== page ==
In response, sociologist Jeffrey Guhin entered the ‘rebut Tyson’s twitter feed’ industry with a perversely ill-conceived takedown. The flaws with Tyson’s reasoning are rather elementary and simple to articulate. Brass tacks, a nation in which policy was dictated by the weight of evidence wouldn’t be able to make much policy. While it’s hard to think of an issue where evidence is entirely immaterial, there are plenty of issues where the weight of that evidence is far less than decisive. Choices about what kinds of policy to enact on issues like abortion, capital punishment, and resource redistribution can and should be informed by evidence, but they are ultimately decided by the ceaseless competition among changing value systems.

It’s clear that Guhin has some sense of this, but instead of driving the point home, he turns to an attack on the entire process of scientific discovery and the veracity of the results it yields.  In doing so, he reveals an embarrassing misunderstanding of the way science works and the reasons for which it is granted special credence as a knowledge-gaining activity. Indeed, it’s difficult to read Guhin’s piece without coming away with the impression that he literally does not understand science at all.

Guhin’s primary gripe with science seems to be that scientists are people and, like all other people, they are driven by irrational impulses and blinkered by unexamined prejudices. This is an extraordinarily mundane observation, but it has long provided fodder for assaults on science from people in across the “other ways of knowing” spectrum, from eastern spiritualists to vehement anti-vaxxers. In terms of originality and impact, it might fit somewhere between the observation that rocks tend to be hard and you’ll die if you don’t eat.

The fact that scientists can be just as biased and irrational as anyone else is precisely why science, as a process, eschews appeals to authority. General relativity isn’t considered a powerful scientific theory because the man who came up with it, Albert Einstein, was a well-respected scientist. It’s considered powerful because its predictions match observable reality with incredible precision. Other scientists checked Einstein’s work, making observations and performing experiments to test how closely it aligned with reality. Their results indicated that general relativity is an immensely successful explanatory framework.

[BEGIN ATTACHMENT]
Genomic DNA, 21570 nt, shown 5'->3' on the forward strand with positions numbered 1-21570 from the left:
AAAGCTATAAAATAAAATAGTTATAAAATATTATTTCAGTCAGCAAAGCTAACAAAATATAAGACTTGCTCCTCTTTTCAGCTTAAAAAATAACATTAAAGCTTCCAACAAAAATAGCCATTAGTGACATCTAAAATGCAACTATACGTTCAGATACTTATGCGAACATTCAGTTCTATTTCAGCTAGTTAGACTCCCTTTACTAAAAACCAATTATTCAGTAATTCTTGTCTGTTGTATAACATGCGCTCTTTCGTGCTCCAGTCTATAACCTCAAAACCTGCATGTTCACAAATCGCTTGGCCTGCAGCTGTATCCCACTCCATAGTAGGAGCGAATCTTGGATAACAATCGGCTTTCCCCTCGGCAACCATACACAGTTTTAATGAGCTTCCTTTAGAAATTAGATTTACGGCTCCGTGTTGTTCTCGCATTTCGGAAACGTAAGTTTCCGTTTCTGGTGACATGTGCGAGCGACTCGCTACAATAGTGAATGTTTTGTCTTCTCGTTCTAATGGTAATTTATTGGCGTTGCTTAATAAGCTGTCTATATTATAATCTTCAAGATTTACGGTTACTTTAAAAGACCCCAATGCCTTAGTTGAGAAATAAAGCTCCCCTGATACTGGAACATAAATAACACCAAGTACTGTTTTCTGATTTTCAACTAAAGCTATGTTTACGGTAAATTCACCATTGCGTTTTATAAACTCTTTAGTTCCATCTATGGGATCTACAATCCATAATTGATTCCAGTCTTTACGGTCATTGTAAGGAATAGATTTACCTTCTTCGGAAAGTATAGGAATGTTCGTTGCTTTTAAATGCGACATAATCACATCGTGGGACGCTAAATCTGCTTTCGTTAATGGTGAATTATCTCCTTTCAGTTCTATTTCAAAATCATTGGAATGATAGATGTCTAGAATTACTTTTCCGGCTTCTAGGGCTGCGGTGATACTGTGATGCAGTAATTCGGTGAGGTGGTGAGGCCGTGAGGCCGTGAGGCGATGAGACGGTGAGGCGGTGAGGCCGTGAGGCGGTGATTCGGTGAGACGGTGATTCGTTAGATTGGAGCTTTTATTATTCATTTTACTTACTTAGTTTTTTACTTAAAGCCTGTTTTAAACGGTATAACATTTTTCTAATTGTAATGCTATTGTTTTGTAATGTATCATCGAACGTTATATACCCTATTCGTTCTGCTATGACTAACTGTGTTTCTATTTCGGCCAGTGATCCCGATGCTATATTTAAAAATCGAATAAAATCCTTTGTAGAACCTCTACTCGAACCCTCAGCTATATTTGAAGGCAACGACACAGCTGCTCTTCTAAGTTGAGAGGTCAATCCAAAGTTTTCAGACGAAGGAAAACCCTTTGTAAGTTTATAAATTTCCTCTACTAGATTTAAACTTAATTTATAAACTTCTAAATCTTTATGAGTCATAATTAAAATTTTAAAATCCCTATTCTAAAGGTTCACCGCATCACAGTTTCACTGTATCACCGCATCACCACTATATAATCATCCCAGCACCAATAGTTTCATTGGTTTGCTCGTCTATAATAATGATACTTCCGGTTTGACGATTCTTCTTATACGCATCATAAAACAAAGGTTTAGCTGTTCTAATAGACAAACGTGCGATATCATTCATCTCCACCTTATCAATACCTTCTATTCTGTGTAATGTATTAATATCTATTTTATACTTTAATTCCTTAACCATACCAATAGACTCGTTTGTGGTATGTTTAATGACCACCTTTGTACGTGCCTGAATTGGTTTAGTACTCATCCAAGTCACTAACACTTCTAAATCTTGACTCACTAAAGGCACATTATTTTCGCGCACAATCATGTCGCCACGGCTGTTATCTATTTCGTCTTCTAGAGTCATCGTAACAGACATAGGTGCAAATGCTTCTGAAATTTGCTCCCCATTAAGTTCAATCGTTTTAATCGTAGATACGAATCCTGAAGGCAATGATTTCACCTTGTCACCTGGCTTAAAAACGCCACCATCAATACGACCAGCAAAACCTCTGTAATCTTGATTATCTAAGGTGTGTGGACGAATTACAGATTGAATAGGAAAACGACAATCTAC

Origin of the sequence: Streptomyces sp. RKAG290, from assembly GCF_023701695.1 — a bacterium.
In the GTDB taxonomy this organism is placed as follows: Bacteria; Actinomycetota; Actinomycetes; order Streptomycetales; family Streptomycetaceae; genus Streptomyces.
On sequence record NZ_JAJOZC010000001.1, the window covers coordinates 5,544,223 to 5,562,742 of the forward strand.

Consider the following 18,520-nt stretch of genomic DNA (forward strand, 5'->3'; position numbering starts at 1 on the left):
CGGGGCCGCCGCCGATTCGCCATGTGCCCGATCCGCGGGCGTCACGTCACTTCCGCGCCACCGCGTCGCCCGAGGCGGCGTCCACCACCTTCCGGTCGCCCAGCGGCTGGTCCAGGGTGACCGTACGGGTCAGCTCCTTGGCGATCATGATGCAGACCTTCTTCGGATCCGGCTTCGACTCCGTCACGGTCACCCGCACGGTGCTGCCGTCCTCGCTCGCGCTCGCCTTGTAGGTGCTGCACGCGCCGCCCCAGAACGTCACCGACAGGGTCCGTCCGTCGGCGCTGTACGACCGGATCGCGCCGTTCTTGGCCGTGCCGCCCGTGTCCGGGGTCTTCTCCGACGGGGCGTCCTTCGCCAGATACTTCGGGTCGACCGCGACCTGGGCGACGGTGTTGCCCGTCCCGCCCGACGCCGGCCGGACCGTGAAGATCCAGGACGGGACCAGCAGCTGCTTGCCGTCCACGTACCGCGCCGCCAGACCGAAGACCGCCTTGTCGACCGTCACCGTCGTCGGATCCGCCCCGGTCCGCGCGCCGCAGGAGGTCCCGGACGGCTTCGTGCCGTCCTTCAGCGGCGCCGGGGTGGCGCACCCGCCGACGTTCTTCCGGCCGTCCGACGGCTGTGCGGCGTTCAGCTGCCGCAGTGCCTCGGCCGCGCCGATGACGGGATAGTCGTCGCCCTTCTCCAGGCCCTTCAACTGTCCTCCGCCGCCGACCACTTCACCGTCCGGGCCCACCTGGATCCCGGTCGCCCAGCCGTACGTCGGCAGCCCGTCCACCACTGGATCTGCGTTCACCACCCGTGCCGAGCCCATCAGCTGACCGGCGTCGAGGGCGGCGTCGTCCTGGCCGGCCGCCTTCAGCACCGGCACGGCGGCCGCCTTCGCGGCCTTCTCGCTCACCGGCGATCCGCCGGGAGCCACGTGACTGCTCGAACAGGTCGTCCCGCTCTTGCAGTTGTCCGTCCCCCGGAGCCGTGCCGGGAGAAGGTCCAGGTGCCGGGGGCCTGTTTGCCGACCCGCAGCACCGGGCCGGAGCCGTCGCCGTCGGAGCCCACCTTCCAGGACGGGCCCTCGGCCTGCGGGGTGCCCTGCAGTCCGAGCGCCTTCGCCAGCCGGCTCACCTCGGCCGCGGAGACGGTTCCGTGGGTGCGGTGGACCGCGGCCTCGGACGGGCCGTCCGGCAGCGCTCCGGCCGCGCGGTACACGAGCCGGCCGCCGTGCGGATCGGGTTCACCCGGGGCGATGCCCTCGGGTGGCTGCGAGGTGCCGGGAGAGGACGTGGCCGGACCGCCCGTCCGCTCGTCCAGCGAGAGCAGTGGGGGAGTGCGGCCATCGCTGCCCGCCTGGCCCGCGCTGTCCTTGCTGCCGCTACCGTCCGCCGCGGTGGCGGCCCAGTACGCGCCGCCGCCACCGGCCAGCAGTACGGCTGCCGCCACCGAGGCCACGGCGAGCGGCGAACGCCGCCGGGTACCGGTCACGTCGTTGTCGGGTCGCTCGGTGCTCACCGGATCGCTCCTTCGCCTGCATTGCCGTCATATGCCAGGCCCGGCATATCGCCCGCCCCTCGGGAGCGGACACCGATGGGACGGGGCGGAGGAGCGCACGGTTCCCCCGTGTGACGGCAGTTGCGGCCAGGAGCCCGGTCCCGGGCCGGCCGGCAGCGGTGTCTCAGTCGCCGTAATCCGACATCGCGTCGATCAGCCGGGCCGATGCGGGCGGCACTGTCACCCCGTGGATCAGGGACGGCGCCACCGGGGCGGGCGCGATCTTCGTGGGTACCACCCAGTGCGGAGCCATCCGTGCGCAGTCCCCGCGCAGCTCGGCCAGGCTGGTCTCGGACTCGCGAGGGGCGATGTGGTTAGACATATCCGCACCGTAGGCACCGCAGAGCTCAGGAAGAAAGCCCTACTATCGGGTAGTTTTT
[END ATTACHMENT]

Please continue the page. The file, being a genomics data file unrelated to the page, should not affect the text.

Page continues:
This is the feature of science that Guhin really overlooks. Much of the rationality of science emerges from the structure of scientific communities. Guhin’s ignorance of this fundamental point suggests he spends more time cataloging the perceived moral infractions of science than actually thinking about how science works. Myriad researchers compete and cooperate with one another in the shared pursuit of new knowledge. Though any individual scientist might be blind to the flaws of her experimental methods or pet hypotheses, plenty of her peers will gladly assist her in uncovering every point of error. The community structure of science serves as a course-corrective for the subjective biases, irrationality, and dogmatism exhibited by any of its individual constituents.

So when Guhin points to social Darwinism and phrenology as scientific failures, he neglects to mention that their eventual dismissal is a clear indication that the process of scientific discovery works just fine. Those ideas fell out of favor because the cold arbitration of observable reality, in concert with the relentless scrutiny of peer review, found them wanting. Recognizing that they didn’t do any explanatory work, scientists cast those ideas aside, where they joined the colossal dust-heap of failed scientific ideas.

As Guhin rightly suggests, the history of science is, more than anything else, a story of failure. In the long run, most scientific ideas turn out to be wrong in some way or other. Many just need to be tweaked, but others are discarded outright. Usually the results are pretty innocuous. J.J. Becher’s phlogiston theory of combustion never hurt anybody, nor did Joseph Priestly’s recalcitrant defense of it.